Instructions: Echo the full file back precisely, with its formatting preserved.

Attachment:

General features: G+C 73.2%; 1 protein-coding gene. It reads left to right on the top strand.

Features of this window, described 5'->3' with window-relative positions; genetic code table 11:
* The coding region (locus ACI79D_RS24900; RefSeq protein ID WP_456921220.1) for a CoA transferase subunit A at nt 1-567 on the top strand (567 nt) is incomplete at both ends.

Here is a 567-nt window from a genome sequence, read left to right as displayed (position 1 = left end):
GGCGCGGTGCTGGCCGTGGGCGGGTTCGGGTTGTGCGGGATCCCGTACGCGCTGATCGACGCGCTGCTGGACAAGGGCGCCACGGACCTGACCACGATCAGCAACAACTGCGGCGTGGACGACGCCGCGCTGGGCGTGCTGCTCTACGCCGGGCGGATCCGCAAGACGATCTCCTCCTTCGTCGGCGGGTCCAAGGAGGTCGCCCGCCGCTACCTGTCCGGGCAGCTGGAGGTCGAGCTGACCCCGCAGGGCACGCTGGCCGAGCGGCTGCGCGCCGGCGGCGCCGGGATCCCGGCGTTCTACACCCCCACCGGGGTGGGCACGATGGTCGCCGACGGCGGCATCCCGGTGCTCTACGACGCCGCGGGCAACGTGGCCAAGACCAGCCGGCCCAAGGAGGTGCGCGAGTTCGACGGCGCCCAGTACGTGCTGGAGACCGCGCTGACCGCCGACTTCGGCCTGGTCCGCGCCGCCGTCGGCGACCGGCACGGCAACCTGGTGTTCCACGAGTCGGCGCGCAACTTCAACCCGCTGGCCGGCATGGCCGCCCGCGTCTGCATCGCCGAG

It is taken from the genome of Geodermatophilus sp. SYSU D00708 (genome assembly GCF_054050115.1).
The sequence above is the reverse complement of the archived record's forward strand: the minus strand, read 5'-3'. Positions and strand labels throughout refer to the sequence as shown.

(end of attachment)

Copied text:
General features: G+C 73.2%; 1 protein-coding gene. It reads left to right on the top strand.

Features of this window, described 5'->3' with window-relative positions; genetic code table 11:
* The coding region (locus ACI79D_RS24900; RefSeq protein ID WP_456921220.1) for a CoA transferase subunit A at nt 1-567 on the top strand (567 nt) is incomplete at both ends.

Here is a 567-nt window from a genome sequence, read left to right as displayed (position 1 = left end):
GGCGCGGTGCTGGCCGTGGGCGGGTTCGGGTTGTGCGGGATCCCGTACGCGCTGATCGACGCGCTGCTGGACAAGGGCGCCACGGACCTGACCACGATCAGCAACAACTGCGGCGTGGACGACGCCGCGCTGGGCGTGCTGCTCTACGCCGGGCGGATCCGCAAGACGATCTCCTCCTTCGTCGGCGGGTCCAAGGAGGTCGCCCGCCGCTACCTGTCCGGGCAGCTGGAGGTCGAGCTGACCCCGCAGGGCACGCTGGCCGAGCGGCTGCGCGCCGGCGGCGCCGGGATCCCGGCGTTCTACACCCCCACCGGGGTGGGCACGATGGTCGCCGACGGCGGCATCCCGGTGCTCTACGACGCCGCGGGCAACGTGGCCAAGACCAGCCGGCCCAAGGAGGTGCGCGAGTTCGACGGCGCCCAGTACGTGCTGGAGACCGCGCTGACCGCCGACTTCGGCCTGGTCCGCGCCGCCGTCGGCGACCGGCACGGCAACCTGGTGTTCCACGAGTCGGCGCGCAACTTCAACCCGCTGGCCGGCATGGCCGCCCGCGTCTGCATCGCCGAG

It is taken from the genome of Geodermatophilus sp. SYSU D00708 (genome assembly GCF_054050115.1).
The sequence above is the reverse complement of the archived record's forward strand: the minus strand, read 5'-3'. Positions and strand labels throughout refer to the sequence as shown.